The Hindu marriage ceremony is lengthy and complicated. The kernel of
the rite is the couples threefold ritual of the sacred domestic fire and
their taking seven steps with their garments knotted together. Polygamy is
permitted but is not looked on with favor in most castes except when the first
marriage does not produce living male children. Successive Indian govern-
ments have modified traditional Hindu marriage law by legislation, forbid-
ding the marriage of children, legitimizing widow remarriage, and, in 1955,
forbidding polygamy and allowing divorce. However, feelings against some
of these innovations remain strong in many Hindu families, and divorce and
widow remarriage are rare.
Hindu funerals normally involve cremation. In India, the corpse is
burned as soon as possible after death, and the bones are thrown into a
river, preferably the Ganges (Ganga) or another sacred stream. For 10 or
more days, the family is ritually impure; the relatives, with shaven heads,
confine themselves, as far as is possible, to the family home, performing
antyeshti ceremonies for the welfare of the soul of the dead person.
Without these rites, the soul will find it impossible to achieve a rebirth. The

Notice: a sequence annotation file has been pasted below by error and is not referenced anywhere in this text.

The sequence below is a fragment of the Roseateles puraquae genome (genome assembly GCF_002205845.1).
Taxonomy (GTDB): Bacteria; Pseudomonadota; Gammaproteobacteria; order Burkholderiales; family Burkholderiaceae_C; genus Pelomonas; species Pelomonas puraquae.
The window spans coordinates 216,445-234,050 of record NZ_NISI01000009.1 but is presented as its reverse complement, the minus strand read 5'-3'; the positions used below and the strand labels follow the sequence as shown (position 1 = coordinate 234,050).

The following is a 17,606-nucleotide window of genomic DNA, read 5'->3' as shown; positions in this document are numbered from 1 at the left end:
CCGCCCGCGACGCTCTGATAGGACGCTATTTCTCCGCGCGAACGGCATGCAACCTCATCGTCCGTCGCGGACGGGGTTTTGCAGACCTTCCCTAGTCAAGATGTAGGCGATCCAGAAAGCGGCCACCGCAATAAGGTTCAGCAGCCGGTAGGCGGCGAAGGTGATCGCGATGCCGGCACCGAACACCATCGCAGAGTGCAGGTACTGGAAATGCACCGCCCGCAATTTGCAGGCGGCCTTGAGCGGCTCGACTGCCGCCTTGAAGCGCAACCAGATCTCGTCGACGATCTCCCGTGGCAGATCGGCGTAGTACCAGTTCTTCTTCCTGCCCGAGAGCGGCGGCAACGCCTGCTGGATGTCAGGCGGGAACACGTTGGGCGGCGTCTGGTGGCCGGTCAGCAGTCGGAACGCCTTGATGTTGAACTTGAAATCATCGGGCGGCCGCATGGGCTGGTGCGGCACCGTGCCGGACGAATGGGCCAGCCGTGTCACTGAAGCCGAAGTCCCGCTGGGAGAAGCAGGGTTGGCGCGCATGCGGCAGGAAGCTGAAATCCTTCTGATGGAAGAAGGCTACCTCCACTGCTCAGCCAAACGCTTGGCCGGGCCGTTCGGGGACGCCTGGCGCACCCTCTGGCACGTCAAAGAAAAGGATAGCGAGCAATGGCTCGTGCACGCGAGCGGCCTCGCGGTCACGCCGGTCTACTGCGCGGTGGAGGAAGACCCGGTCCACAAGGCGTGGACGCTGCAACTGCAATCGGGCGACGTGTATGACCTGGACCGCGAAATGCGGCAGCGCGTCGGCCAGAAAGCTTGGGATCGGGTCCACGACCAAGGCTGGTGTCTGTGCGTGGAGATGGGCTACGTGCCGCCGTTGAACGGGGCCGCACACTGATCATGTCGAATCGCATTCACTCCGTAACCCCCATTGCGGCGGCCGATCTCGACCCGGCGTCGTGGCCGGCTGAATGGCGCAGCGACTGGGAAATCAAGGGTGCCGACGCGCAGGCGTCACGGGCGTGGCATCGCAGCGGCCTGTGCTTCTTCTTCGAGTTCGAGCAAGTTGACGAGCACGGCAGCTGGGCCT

rites consist of pouring libations of water and of offering rice balls (pinda)
and milk to the departed spirit. On the tenth day, the soul acquires a
subtle body and reaps the fruits of its former deeds, whether good or
A minister must conduct burial or cremation services, the funeral service,
and assist the family with the disposition of the remains.
OTHER PRACTICES OR RESTRICTIONS
Dietary Laws or Restrictions
Hindu teachings advise the practice of Healthful Living and modera-
tion. Many members abstain from the use of alcohol or tobacco and some
An autopsy may be performed when needed; however, permission from
the family should be obtained, if possible.
Generally there are no restrictions on medical treatment provided persons
practicing the Hindu faith; however, they prefer herbal or natural treat-